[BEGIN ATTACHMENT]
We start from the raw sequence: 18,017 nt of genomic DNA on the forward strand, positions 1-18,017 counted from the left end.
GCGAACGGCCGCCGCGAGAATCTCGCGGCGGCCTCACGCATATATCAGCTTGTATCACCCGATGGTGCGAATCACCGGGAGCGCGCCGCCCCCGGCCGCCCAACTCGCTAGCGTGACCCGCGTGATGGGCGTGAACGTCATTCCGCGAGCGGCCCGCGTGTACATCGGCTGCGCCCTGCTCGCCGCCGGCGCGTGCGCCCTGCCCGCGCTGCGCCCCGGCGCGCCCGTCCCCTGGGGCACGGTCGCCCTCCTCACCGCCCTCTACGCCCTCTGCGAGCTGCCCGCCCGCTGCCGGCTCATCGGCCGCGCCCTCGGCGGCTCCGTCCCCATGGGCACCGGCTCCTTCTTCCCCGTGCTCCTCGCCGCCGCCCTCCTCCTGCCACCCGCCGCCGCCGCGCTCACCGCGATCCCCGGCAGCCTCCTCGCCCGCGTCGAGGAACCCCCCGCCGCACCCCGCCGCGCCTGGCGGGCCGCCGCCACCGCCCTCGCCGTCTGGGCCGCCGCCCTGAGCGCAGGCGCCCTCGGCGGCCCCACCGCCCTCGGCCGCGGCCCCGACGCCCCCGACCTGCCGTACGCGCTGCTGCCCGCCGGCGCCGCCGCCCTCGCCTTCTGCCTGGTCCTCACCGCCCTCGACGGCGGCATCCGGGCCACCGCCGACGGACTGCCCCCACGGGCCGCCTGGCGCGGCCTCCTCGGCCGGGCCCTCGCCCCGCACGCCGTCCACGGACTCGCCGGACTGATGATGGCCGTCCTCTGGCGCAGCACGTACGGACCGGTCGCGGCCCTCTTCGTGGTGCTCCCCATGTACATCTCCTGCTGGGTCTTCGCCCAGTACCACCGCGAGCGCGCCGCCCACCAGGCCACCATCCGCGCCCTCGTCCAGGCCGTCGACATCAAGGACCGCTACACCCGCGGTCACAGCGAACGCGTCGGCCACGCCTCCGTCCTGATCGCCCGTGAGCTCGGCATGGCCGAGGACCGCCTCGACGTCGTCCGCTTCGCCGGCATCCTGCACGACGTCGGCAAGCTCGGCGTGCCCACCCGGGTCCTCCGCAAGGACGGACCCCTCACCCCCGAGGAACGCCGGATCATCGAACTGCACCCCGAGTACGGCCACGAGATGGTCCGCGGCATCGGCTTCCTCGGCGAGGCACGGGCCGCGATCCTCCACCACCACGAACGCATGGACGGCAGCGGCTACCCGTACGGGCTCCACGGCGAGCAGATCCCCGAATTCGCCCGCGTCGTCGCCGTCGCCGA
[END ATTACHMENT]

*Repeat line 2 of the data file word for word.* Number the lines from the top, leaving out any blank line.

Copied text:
GCGAACGGCCGCCGCGAGAATCTCGCGGCGGCCTCACGCATATATCAGCTTGTATCACCCGATGGTGCGAATCACCGGGAGCGCGCCGCCCCCGGCCGCCCAACTCGCTAGCGTGACCCGCGTGATGGGCGTGAACGTCATTCCGCGAGCGGCCCGCGTGTACATCGGCTGCGCCCTGCTCGCCGCCGGCGCGTGCGCCCTGCCCGCGCTGCGCCCCGGCGCGCCCGTCCCCTGGGGCACGGTCGCCCTCCTCACCGCCCTCTACGCCCTCTGCGAGCTGCCCGCCCGCTGCCGGCTCATCGGCCGCGCCCTCGGCGGCTCCGTCCCCATGGGCACCGGCTCCTTCTTCCCCGTGCTCCTCGCCGCCGCCCTCCTCCTGCCACCCGCCGCCGCCGCGCTCACCGCGATCCCCGGCAGCCTCCTCGCCCGCGTCGAGGAACCCCCCGCCGCACCCCGCCGCGCCTGGCGGGCCGCCGCCACCGCCCTCGCCGTCTGGGCCGCCGCCCTGAGCGCAGGCGCCCTCGGCGGCCCCACCGCCCTCGGCCGCGGCCCCGACGCCCCCGACCTGCCGTACGCGCTGCTGCCCGCCGGCGCCGCCGCCCTCGCCTTCTGCCTGGTCCTCACCGCCCTCGACGGCGGCATCCGGGCCACCGCCGACGGACTGCCCCCACGGGCCGCCTGGCGCGGCCTCCTCGGCCGGGCCCTCGCCCCGCACGCCGTCCACGGACTCGCCGGACTGATGATGGCCGTCCTCTGGCGCAGCACGTACGGACCGGTCGCGGCCCTCTTCGTGGTGCTCCCCATGTACATCTCCTGCTGGGTCTTCGCCCAGTACCACCGCGAGCGCGCCGCCCACCAGGCCACCATCCGCGCCCTCGTCCAGGCCGTCGACATCAAGGACCGCTACACCCGCGGTCACAGCGAACGCGTCGGCCACGCCTCCGTCCTGATCGCCCGTGAGCTCGGCATGGCCGAGGACCGCCTCGACGTCGTCCGCTTCGCCGGCATCCTGCACGACGTCGGCAAGCTCGGCGTGCCCACCCGGGTCCTCCGCAAGGACGGACCCCTCACCCCCGAGGAACGCCGGATCATCGAACTGCACCCCGAGTACGGCCACGAGATGGTCCGCGGCATCGGCTTCCTCGGCGAGGCACGGGCCGCGATCCTCCACCACCACGAACGCATGGACGGCAGCGGCTACCCGTACGGGCTCCACGGCGAGCAGATCCCCGAATTCGCCCGCGTCGTCGCCGTCGCCGA